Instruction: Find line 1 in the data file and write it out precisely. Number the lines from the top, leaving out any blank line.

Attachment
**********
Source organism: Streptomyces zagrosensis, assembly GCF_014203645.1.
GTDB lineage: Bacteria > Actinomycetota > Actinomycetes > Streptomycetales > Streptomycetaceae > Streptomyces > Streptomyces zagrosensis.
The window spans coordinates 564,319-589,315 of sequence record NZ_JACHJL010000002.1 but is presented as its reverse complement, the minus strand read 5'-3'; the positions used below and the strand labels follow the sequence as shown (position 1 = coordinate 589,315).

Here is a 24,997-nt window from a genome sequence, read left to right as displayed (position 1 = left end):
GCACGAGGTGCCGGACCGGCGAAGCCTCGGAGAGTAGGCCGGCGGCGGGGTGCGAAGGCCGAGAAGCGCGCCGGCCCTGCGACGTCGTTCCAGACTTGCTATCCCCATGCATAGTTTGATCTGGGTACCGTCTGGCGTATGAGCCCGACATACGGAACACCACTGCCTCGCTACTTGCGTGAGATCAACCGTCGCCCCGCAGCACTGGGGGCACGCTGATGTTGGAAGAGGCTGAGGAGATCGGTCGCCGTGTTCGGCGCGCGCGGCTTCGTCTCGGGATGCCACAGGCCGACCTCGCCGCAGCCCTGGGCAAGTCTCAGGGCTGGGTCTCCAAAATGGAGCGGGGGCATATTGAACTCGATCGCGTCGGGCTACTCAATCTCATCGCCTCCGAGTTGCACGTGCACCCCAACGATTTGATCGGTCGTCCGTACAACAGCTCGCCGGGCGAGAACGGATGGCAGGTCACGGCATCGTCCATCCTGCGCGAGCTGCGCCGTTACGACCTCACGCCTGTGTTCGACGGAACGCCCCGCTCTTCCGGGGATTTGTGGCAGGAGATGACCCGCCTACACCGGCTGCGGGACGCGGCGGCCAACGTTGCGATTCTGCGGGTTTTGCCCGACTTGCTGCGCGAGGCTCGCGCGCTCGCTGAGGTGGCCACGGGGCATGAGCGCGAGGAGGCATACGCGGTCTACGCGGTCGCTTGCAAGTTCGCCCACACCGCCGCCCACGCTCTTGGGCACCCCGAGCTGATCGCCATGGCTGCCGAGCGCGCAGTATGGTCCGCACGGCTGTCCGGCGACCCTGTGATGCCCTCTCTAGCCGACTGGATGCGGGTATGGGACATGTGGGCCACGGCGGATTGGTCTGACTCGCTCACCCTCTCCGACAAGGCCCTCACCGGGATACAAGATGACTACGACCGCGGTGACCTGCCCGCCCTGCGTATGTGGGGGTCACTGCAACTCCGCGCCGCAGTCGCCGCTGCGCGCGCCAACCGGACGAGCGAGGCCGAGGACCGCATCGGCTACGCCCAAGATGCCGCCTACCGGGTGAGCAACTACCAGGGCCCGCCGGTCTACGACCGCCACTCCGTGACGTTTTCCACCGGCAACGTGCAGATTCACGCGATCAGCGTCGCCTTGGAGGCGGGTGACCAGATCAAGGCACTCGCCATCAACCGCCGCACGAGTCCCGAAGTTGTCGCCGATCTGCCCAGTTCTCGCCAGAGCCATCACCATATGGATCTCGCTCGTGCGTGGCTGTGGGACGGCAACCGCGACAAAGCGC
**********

Source organism: Streptomyces zagrosensis, assembly GCF_014203645.1.